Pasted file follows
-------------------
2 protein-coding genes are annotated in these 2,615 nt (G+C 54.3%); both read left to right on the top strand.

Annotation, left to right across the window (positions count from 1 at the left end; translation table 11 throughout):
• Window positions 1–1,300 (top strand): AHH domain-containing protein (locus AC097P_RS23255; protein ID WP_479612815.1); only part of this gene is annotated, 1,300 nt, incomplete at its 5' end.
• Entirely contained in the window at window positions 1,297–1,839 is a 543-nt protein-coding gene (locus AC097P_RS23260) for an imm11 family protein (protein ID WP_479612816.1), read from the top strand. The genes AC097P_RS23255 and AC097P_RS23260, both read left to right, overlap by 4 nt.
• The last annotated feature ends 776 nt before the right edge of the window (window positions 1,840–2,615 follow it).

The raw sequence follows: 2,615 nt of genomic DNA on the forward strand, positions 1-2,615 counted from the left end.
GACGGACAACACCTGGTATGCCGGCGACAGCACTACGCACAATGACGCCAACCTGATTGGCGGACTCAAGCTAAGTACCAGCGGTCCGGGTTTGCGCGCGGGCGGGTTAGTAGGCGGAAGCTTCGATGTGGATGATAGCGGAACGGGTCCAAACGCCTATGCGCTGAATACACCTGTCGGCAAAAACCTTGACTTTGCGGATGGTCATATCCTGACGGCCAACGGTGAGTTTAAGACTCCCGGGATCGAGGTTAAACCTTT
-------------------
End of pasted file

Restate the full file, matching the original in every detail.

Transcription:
2 protein-coding genes are annotated in these 2,615 nt (G+C 54.3%); both read left to right on the top strand.

Annotation, left to right across the window (positions count from 1 at the left end; translation table 11 throughout):
• Window positions 1–1,300 (top strand): AHH domain-containing protein (locus AC097P_RS23255; protein ID WP_479612815.1); only part of this gene is annotated, 1,300 nt, incomplete at its 5' end.
• Entirely contained in the window at window positions 1,297–1,839 is a 543-nt protein-coding gene (locus AC097P_RS23260) for an imm11 family protein (protein ID WP_479612816.1), read from the top strand. The genes AC097P_RS23255 and AC097P_RS23260, both read left to right, overlap by 4 nt.
• The last annotated feature ends 776 nt before the right edge of the window (window positions 1,840–2,615 follow it).

The raw sequence follows: 2,615 nt of genomic DNA on the forward strand, positions 1-2,615 counted from the left end.
GACGGACAACACCTGGTATGCCGGCGACAGCACTACGCACAATGACGCCAACCTGATTGGCGGACTCAAGCTAAGTACCAGCGGTCCGGGTTTGCGCGCGGGCGGGTTAGTAGGCGGAAGCTTCGATGTGGATGATAGCGGAACGGGTCCAAACGCCTATGCGCTGAATACACCTGTCGGCAAAAACCTTGACTTTGCGGATGGTCATATCCTGACGGCCAACGGTGAGTTTAAGACTCCCGGGATCGAGGTTAAACCTTT